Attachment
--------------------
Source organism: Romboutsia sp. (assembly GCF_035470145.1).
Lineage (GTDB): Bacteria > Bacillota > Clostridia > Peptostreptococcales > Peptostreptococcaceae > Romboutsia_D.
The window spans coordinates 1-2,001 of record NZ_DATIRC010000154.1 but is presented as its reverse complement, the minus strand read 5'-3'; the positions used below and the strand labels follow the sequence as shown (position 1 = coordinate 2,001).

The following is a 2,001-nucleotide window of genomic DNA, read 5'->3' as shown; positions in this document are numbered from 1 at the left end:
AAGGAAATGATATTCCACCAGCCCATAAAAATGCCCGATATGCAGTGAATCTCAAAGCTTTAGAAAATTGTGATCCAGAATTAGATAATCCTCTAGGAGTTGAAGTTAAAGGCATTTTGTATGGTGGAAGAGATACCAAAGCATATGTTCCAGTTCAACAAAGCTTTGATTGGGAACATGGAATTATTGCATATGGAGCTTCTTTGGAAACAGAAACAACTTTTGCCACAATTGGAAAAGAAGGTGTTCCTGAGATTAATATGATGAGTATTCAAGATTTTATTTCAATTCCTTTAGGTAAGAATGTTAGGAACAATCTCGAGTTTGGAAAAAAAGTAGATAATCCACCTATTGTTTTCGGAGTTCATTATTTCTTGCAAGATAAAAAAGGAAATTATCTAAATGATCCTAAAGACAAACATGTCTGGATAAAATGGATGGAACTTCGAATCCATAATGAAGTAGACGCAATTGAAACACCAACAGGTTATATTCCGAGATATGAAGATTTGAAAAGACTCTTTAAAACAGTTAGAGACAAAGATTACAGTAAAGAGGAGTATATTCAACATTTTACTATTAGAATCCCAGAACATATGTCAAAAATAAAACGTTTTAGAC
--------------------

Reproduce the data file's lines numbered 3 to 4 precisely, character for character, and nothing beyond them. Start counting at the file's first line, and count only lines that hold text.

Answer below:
The window spans coordinates 1-2,001 of record NZ_DATIRC010000154.1 but is presented as its reverse complement, the minus strand read 5'-3'; the positions used below and the strand labels follow the sequence as shown (position 1 = coordinate 2,001).

The following is a 2,001-nucleotide window of genomic DNA, read 5'->3' as shown; positions in this document are numbered from 1 at the left end: